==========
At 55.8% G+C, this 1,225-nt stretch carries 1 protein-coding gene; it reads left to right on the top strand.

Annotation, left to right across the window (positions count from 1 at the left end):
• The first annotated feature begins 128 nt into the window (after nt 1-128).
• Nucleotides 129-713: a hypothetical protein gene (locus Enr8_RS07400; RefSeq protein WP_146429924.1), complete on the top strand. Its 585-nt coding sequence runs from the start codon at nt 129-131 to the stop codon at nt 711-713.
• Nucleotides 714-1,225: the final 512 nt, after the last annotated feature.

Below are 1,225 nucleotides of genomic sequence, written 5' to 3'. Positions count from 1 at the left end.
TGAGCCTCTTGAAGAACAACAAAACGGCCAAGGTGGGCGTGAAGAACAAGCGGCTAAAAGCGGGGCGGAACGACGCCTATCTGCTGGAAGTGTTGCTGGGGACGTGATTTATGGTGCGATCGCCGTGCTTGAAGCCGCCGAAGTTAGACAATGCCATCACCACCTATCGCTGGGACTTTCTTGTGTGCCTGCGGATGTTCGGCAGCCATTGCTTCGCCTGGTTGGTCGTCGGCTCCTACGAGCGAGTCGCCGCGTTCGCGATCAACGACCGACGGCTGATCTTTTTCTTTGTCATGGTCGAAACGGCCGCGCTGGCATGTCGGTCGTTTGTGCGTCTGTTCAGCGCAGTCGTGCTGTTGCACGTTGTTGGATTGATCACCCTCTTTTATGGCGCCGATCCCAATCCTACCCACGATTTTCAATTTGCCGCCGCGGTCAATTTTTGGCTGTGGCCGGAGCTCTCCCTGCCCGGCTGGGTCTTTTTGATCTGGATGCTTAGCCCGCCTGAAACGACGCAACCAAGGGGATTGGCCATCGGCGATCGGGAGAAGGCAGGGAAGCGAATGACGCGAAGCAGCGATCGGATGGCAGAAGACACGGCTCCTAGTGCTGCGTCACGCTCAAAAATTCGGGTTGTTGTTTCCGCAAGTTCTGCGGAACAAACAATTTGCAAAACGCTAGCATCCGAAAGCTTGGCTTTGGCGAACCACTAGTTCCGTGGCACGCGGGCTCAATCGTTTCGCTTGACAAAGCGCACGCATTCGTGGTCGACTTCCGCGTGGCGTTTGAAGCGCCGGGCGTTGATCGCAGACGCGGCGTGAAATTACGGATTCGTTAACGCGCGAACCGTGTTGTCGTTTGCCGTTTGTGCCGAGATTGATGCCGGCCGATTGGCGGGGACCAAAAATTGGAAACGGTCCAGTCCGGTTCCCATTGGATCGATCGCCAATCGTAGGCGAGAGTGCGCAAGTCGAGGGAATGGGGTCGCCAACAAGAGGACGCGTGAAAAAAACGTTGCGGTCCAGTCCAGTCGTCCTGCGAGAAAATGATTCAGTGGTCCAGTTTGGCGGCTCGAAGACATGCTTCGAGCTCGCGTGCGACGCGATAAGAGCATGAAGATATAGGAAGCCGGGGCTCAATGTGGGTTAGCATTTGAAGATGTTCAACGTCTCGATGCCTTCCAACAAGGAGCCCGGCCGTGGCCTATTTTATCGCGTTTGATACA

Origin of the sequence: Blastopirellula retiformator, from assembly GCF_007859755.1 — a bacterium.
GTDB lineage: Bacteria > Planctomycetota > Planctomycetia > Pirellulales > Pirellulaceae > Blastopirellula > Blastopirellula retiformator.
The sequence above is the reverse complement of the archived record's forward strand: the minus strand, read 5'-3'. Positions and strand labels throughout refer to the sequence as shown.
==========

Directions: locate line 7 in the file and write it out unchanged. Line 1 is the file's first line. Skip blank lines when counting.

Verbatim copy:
TGAGCCTCTTGAAGAACAACAAAACGGCCAAGGTGGGCGTGAAGAACAAGCGGCTAAAAGCGGGGCGGAACGACGCCTATCTGCTGGAAGTGTTGCTGGGGACGTGATTTATGGTGCGATCGCCGTGCTTGAAGCCGCCGAAGTTAGACAATGCCATCACCACCTATCGCTGGGACTTTCTTGTGTGCCTGCGGATGTTCGGCAGCCATTGCTTCGCCTGGTTGGTCGTCGGCTCCTACGAGCGAGTCGCCGCGTTCGCGATCAACGACCGACGGCTGATCTTTTTCTTTGTCATGGTCGAAACGGCCGCGCTGGCATGTCGGTCGTTTGTGCGTCTGTTCAGCGCAGTCGTGCTGTTGCACGTTGTTGGATTGATCACCCTCTTTTATGGCGCCGATCCCAATCCTACCCACGATTTTCAATTTGCCGCCGCGGTCAATTTTTGGCTGTGGCCGGAGCTCTCCCTGCCCGGCTGGGTCTTTTTGATCTGGATGCTTAGCCCGCCTGAAACGACGCAACCAAGGGGATTGGCCATCGGCGATCGGGAGAAGGCAGGGAAGCGAATGACGCGAAGCAGCGATCGGATGGCAGAAGACACGGCTCCTAGTGCTGCGTCACGCTCAAAAATTCGGGTTGTTGTTTCCGCAAGTTCTGCGGAACAAACAATTTGCAAAACGCTAGCATCCGAAAGCTTGGCTTTGGCGAACCACTAGTTCCGTGGCACGCGGGCTCAATCGTTTCGCTTGACAAAGCGCACGCATTCGTGGTCGACTTCCGCGTGGCGTTTGAAGCGCCGGGCGTTGATCGCAGACGCGGCGTGAAATTACGGATTCGTTAACGCGCGAACCGTGTTGTCGTTTGCCGTTTGTGCCGAGATTGATGCCGGCCGATTGGCGGGGACCAAAAATTGGAAACGGTCCAGTCCGGTTCCCATTGGATCGATCGCCAATCGTAGGCGAGAGTGCGCAAGTCGAGGGAATGGGGTCGCCAACAAGAGGACGCGTGAAAAAAACGTTGCGGTCCAGTCCAGTCGTCCTGCGAGAAAATGATTCAGTGGTCCAGTTTGGCGGCTCGAAGACATGCTTCGAGCTCGCGTGCGACGCGATAAGAGCATGAAGATATAGGAAGCCGGGGCTCAATGTGGGTTAGCATTTGAAGATGTTCAACGTCTCGATGCCTTCCAACAAGGAGCCCGGCCGTGGCCTATTTTATCGCGTTTGATACA